Romeo and Juliet: Fr. Lawrence is To Blame

Romeo and Juliet is known worldwide as a tragic love story between two star-crossed lovers which ends in impulsive suicide out of pure love, but many don’t know that these deaths were purposefully orchestrated by an unmasked killer. Throughout the story the reader falls in love with Romeo and Juliet, two teens in desperate love, whose personality and choices reflect the nature of the two rivaling families. The play is filled with interesting characters who each have their own impact on the plot, but there’s one who stands out more than the others, Friar Lawrence. Friar Lawrence, known to be a holy man of God, is a dear friend of Romeo and Juliet. He has a strong influence over Romeo and Juliet. As a man of peace, he wants the two families to stop their decade long fight of hatred and violence, and the only way to stop this long-lasting feud is their children’s unfortunate suicides. Friar Lawrence deliberately plotted the deaths of Romeo and Juliet to stop the family feud. He used his parental influence to accomplish it by encouraging their impulsivity, supplying them with the resources that lead to their fate, harboring ulterior motives, and not being urgent about the situation at hand, which lead to their death.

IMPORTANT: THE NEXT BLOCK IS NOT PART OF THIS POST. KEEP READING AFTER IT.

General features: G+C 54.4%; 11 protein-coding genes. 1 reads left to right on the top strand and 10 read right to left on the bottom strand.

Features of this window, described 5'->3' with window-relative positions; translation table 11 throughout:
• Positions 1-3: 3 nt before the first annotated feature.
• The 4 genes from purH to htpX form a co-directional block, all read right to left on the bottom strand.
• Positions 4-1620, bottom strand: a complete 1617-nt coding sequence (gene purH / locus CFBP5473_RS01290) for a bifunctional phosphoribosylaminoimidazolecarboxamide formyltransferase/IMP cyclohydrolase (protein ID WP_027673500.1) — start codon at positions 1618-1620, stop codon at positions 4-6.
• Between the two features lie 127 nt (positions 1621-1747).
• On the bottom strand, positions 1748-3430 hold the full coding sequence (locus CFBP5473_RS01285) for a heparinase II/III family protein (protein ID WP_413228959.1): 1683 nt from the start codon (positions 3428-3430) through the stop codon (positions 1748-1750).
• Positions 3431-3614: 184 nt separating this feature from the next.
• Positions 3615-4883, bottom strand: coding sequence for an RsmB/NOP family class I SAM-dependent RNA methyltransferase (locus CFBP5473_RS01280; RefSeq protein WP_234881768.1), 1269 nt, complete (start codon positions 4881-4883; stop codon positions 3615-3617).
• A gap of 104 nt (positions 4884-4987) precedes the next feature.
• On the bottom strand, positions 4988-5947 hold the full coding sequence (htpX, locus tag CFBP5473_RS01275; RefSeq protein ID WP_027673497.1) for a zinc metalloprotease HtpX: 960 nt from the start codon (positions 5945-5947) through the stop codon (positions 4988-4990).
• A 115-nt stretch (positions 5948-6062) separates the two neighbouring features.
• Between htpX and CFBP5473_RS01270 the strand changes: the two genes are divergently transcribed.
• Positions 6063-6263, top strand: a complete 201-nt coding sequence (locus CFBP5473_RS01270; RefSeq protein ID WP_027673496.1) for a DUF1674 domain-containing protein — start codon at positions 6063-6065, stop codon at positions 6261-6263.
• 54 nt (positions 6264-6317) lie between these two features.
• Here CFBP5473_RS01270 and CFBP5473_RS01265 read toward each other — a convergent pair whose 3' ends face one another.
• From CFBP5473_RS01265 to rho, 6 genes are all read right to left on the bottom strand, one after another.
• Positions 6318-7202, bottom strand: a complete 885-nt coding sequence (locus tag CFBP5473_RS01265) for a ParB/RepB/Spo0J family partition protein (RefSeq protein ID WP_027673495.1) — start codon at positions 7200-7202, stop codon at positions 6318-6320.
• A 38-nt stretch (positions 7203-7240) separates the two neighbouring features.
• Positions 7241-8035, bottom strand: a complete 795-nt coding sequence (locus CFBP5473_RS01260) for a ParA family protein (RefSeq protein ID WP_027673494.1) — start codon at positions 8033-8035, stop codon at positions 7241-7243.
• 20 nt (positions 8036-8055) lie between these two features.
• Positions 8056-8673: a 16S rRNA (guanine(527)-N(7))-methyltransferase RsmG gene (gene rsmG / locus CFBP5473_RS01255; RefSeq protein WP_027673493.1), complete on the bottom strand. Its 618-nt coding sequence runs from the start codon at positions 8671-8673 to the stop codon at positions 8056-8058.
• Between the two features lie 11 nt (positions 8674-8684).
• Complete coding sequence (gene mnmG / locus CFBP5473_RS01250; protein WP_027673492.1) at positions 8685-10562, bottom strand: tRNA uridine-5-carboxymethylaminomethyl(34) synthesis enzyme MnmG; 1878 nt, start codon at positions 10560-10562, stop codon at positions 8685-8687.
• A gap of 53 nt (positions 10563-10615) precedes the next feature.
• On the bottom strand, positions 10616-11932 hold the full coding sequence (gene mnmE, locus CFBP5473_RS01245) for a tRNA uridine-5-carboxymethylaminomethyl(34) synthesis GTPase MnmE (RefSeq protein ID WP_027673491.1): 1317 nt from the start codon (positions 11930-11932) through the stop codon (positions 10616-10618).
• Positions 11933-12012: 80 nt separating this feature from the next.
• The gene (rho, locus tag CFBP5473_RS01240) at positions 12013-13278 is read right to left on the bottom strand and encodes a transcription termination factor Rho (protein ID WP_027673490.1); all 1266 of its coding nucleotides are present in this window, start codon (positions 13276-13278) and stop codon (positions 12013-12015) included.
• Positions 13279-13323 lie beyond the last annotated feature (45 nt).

As young teenagers Romeo and Juliet have developing brains, resulting in impulsive and quick-tempered choices. For example: Romeos sudden change in love interests, suicide, and marriage, would all be reasons why his carelessness lead to his (and many others) death. Throughout the story Friar Lawrence witnesses these reckless decisions, and instead of stopping them he chooses to encourage them and continues to hint how Romeos recklessness would be his downfall. In the text Romeo and Juliet (No fear Shakespeare) in Act 2 scene 6, on page 133 Friar Lawrence states,